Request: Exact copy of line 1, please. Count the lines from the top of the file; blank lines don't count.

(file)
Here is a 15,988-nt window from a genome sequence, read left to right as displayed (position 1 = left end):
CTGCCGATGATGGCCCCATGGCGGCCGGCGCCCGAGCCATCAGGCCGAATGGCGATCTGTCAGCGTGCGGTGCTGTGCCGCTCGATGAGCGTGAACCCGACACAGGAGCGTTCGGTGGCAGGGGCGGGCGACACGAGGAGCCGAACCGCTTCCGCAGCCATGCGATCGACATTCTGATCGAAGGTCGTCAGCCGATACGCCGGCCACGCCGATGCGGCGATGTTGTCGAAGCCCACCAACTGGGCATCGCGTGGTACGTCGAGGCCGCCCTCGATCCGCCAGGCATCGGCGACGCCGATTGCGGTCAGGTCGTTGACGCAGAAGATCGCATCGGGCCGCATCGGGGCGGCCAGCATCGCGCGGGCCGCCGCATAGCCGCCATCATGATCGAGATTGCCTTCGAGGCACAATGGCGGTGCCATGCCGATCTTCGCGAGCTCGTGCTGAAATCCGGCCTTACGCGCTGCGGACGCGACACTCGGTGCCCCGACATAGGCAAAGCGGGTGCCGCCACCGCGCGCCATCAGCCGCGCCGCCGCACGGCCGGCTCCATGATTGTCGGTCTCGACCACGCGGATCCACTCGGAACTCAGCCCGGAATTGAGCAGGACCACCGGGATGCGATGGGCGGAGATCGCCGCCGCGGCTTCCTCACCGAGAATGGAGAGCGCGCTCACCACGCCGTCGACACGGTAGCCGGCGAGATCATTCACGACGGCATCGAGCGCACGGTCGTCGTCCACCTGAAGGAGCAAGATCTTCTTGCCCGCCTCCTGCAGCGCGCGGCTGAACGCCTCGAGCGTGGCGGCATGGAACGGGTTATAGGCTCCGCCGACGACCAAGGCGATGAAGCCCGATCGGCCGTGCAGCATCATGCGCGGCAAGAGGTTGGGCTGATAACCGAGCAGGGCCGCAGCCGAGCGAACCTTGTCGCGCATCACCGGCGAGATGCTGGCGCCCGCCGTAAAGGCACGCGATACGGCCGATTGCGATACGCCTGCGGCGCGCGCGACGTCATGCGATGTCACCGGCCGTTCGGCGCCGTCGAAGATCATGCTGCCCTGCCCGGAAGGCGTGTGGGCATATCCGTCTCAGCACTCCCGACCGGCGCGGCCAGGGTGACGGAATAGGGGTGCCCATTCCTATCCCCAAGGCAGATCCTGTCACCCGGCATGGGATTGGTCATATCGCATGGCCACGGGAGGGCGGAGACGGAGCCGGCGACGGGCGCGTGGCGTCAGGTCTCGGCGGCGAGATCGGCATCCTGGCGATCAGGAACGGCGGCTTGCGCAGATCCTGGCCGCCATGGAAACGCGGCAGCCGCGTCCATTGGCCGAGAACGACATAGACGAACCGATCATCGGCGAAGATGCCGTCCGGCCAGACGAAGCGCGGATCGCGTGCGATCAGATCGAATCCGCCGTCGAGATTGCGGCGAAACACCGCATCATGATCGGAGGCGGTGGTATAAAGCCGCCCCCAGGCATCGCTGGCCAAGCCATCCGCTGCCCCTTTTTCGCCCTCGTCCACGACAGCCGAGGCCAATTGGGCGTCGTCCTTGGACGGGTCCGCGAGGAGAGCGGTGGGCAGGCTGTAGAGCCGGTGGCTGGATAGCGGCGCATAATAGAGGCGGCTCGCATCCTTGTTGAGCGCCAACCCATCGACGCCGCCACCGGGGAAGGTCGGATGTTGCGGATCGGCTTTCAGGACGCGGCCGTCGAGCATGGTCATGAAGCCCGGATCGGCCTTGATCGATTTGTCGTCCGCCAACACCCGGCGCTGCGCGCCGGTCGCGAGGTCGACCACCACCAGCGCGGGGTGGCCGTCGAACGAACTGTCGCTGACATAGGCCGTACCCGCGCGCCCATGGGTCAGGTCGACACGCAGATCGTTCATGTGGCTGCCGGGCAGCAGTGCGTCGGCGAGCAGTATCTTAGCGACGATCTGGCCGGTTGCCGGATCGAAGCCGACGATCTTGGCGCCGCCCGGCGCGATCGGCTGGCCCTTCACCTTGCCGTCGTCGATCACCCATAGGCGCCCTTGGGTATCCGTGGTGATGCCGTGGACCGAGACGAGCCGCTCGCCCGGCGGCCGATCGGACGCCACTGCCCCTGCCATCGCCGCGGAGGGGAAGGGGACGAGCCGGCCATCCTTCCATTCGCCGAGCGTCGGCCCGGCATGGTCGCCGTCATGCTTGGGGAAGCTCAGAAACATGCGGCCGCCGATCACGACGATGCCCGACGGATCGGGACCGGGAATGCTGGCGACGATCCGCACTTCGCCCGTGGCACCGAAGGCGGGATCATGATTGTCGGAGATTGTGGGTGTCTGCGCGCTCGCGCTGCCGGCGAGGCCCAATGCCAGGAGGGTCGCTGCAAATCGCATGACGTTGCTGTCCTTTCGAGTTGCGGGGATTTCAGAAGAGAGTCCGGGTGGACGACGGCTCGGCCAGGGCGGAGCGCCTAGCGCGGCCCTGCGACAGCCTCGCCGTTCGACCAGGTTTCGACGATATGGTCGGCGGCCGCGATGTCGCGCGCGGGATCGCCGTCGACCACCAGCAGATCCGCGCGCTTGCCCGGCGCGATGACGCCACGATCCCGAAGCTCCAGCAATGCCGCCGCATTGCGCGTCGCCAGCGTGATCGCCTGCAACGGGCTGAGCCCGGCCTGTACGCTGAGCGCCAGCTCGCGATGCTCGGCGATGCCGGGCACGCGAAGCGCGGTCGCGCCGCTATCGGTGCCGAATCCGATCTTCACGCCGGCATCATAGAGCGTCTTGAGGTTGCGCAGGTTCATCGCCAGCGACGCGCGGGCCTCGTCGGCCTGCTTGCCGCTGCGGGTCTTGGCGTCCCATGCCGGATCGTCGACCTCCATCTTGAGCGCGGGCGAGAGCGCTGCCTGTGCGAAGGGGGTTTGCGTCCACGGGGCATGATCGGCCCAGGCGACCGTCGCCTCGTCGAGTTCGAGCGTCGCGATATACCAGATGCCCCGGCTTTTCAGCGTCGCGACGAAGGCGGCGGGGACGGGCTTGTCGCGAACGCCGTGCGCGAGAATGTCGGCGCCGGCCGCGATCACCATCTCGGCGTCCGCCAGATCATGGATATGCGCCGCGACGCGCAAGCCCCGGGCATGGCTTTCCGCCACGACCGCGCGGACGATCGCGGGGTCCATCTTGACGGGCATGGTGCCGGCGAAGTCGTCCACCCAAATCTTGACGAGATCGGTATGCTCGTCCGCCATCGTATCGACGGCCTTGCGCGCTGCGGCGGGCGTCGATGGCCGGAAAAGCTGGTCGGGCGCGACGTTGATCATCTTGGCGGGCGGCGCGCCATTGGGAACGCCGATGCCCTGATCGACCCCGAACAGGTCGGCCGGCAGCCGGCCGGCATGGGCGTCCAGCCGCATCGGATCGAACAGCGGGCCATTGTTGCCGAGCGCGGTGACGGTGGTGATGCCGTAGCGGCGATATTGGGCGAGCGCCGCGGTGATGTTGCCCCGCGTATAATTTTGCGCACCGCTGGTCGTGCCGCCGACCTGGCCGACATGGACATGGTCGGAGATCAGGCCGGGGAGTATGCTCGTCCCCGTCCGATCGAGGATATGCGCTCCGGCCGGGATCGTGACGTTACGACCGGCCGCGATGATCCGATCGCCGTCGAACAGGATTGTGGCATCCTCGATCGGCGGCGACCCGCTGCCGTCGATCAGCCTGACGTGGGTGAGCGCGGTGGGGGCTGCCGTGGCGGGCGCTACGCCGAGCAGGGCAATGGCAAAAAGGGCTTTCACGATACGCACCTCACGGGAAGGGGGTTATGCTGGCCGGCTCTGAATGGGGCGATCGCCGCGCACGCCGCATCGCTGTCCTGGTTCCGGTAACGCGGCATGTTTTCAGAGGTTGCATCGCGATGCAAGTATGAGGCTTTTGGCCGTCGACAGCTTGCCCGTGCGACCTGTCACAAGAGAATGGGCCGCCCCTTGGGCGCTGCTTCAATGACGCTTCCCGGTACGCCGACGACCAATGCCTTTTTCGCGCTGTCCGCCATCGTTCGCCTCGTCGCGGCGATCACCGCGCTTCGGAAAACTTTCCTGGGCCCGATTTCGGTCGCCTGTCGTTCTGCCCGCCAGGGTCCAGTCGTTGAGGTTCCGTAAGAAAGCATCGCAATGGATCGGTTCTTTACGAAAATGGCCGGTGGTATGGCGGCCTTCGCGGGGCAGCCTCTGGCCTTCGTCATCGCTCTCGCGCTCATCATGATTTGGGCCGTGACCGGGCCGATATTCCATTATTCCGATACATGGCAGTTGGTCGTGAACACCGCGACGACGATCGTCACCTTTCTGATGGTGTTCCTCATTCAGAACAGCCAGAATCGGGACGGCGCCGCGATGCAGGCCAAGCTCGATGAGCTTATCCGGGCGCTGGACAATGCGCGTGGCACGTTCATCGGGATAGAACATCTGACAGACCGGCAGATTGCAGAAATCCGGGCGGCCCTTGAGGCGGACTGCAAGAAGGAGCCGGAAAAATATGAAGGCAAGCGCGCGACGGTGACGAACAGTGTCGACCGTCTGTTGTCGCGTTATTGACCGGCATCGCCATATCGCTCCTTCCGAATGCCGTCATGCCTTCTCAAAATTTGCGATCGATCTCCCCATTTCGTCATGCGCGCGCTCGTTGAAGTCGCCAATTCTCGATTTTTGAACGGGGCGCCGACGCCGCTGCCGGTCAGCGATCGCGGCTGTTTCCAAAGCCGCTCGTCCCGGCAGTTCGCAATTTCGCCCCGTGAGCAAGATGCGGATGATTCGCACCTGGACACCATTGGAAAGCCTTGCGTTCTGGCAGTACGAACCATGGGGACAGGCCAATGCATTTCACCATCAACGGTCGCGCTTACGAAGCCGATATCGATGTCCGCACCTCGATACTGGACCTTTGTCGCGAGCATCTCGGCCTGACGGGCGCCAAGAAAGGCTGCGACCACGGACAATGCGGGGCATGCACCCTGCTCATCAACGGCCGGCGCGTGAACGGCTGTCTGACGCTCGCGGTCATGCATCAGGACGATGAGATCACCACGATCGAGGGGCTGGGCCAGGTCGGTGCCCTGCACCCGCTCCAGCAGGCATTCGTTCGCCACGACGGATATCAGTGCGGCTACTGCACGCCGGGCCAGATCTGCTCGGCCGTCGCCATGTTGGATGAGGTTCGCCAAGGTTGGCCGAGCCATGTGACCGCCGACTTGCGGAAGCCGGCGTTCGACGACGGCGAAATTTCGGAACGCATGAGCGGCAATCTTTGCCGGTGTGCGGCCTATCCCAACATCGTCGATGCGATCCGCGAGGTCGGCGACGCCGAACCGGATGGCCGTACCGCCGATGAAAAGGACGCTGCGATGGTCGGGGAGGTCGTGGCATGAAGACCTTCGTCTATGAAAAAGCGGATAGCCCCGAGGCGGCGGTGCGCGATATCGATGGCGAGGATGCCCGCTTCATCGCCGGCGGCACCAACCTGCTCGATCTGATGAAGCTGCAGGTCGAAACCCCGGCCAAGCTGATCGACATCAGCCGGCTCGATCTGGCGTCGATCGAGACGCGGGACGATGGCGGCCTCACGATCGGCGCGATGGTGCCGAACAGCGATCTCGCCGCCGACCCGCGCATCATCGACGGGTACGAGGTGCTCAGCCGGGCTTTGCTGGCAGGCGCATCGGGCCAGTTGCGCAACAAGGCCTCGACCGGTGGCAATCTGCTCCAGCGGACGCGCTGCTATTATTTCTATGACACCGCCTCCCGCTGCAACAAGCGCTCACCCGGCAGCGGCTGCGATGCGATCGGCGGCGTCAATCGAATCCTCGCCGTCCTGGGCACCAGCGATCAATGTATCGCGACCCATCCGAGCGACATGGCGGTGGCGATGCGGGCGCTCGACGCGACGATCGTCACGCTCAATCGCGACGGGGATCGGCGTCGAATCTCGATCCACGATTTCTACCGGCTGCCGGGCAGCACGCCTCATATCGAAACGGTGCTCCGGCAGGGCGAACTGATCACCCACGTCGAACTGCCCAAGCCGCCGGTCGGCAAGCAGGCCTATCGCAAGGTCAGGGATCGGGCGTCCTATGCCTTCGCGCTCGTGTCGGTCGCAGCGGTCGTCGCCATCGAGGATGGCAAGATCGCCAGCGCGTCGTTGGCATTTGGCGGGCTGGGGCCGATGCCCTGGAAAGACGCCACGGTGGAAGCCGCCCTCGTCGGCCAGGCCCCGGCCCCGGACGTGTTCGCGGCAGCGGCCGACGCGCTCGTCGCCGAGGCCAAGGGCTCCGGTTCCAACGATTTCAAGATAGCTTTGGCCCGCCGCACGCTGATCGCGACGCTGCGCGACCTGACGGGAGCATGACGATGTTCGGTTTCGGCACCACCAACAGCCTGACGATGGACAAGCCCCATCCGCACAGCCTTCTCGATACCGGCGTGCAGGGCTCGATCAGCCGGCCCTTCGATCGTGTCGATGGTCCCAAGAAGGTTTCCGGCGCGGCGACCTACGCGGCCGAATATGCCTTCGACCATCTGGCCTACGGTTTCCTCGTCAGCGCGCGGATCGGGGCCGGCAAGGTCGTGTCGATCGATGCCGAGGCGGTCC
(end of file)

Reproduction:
Here is a 15,988-nt window from a genome sequence, read left to right as displayed (position 1 = left end):